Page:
• Keep heaters well clear from items that might burn. A minimum of 1 metre clearance from clothes, bedding, furniture, curtains and other combustibles is recommended.


Regular maintenance of fireplaces, combustion heaters, flues and chimneys must be undertaken by a qualified person at least once a year (at the start of winter) to ensure that the heater or fireplace works properly and safely.

Safety tips

  • Place a mesh screen in front of your fireplace to prevent sparks and wood falling out
  • Make sure the chimney is clean and properly ventilated
  • Never use petrol, oil or kerosene to help light the fire. They could cause an explosion.


A well-insulated and well-designed home can halve the cost of cooling and heating. Selecting the right insulation and having it correctly installed is a once only cost. It will last the life of the building with no further maintenance cost.

Unfortunately over 11,000 house fires and 60 fatalities have been linked to non-compliant insulation in Australia and New Zealand.

Safety tips

  • Always use a qualified installer for insulation
  • If you are doing home repairs do not move insulation and ensure it is not over or around recessed light fittings
  • Keep foil products away from electrical power outlets or lights, as they can conduct electricity through the metal reflective covering.

Hot water bottles

Hot water bottles are made of rubber or polyvinyl chloride (PVC) and can deteriorate with age. Each year, 200 people in Australia are treated for serious burns from hot water bottles.

Safety tips

  • Don’t overfill or use boiling water – use hot tap water instead
  • Avoid direct contact with your skin – use a fitted cover or wrap the bottle before use
  • Never leave on one body part for more than 20 minutes.

Electric blankets

If your electric blanket has been stored away, inspect it before use. Look for frayed fabric, exposed elements, damaged cords or scorch marks. If you notice any damage, throw the blanket away. Damaged or faulty electric blankets can cause an electric shock or a fire.

Safety tips

  • Don’t sleep with your electric blanket on – warm the bed and then turn it off
  • Never place heavy items on your bed when the electric blanket is turned on
  • Seek advice about using an electric blanket if you have diabetes or are pregnant
  •  If you remove your electric blanket after winter, always store it rolled up.

Wheat/heat packs

Follow the heating instructions for your wheat bag and never heat more than instructed. Homemade wheat bags can pose a fire and injury risk because the moisture content and volume of these bags is not known so there are no heating times to guide you. Over time the organic fillings inside wheat packs can dry out and become more combustible.

Safety Tips

Don’t place a heated wheat pack on or under bedding. Blankets trap the product’s heat and may cause it to ignite.

Allow the wheat pack to cool completely each time before reheating

If you notice a burning smell, let the bag cool and then dispose of it.

Children’s clothing

Each year Australian children are admitted to hospital with burns sustained after their clothing has caught fire. Even if clothing items have a ‘low fire danger’ label they are still flammable.

Safety tips

  • Be cautious of children’s clothing purchased online or from overseas. They may not be subject to Australian standards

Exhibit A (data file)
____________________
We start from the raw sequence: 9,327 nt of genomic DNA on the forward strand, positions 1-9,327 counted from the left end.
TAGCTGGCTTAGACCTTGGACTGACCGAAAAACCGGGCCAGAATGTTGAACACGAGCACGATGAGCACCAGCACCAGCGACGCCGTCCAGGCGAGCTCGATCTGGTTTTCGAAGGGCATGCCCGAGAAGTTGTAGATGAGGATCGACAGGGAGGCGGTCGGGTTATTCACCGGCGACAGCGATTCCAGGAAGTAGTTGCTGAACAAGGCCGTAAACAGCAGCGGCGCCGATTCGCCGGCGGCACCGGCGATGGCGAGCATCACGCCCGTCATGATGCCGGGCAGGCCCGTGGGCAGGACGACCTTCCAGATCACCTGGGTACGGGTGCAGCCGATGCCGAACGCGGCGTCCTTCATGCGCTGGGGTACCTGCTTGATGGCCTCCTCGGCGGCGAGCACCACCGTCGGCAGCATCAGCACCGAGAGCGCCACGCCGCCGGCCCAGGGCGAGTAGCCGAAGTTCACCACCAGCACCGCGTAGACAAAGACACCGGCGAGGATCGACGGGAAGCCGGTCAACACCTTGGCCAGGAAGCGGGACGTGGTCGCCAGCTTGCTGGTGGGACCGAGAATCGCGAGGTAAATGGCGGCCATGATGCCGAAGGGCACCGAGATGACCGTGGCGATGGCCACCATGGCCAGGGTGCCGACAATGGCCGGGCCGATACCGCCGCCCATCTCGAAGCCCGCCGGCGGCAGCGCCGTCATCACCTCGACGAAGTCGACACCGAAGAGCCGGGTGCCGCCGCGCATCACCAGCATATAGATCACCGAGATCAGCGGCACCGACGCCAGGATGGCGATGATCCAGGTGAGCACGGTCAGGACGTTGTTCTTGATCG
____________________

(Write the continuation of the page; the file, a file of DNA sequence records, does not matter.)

• Keep your child away from open flames and heaters
  • Avoid buying loose fitting sleepwear, dressing gowns and clothing which could easily catch alight.

Smoke alarms

More than 50 people across Australia die each year from house fires and many more are injured. The majority of these homes did not have working smoke alarms. Only working smoke alarms can provide early warning and time to escape. You lose your sense of smell when you are asleep. A working smoke alarm reduces your chance of dying in a house fire by half.

Safety tips

  • Test your smoke alarm is working every month
  • Replace your alarm battery every year
  • Replace your smoke alarm every 10 years. If you move house, check the alarm – the date of manufacture should be displayed on the smoke alarm.

Candles, matches and lighters

Candles can look and smell nice, but they are one of the most common causes of house fires. Extinguish a candle prior to leaving a room or before going to sleep. Ensure the wick ember is no longer glowing.

Safety Tips

  • Store matches and lighters in a safe place, out of reach of children
  • Never leave children alone with any open flame
  • Keep lit candles away from combustible material – e.g. curtains, bedding, clothing.


While mould is not a major health hazard for most people, it can present problems for pregnant women, children and people with weakened immune systems or chronic lung diseases. Vulnerable people should not be present when mould is removed.

Safety Tips

  • Open windows and doors each day to ventilate your home and reduce mould growth
  • Don’t let it settle in, clean up mould as soon as you notice it
  • Scrub mould off hard surfaces using soapy water. All the mould must be physically removed to prevent regrowth
  • Scrub up to 50cm from the edge of the visible mould as there may be new growth that is not visible to the naked eye.
  • Clean up any mould residue caused by the scrubbing. Use a damp cloth or vacuum cleaner with a HEPA filter
  • Dry the area and then find and fix the source of the moisture.

For more information about product safety – including safety warning notices, recalls, bans and new safety standards – please visit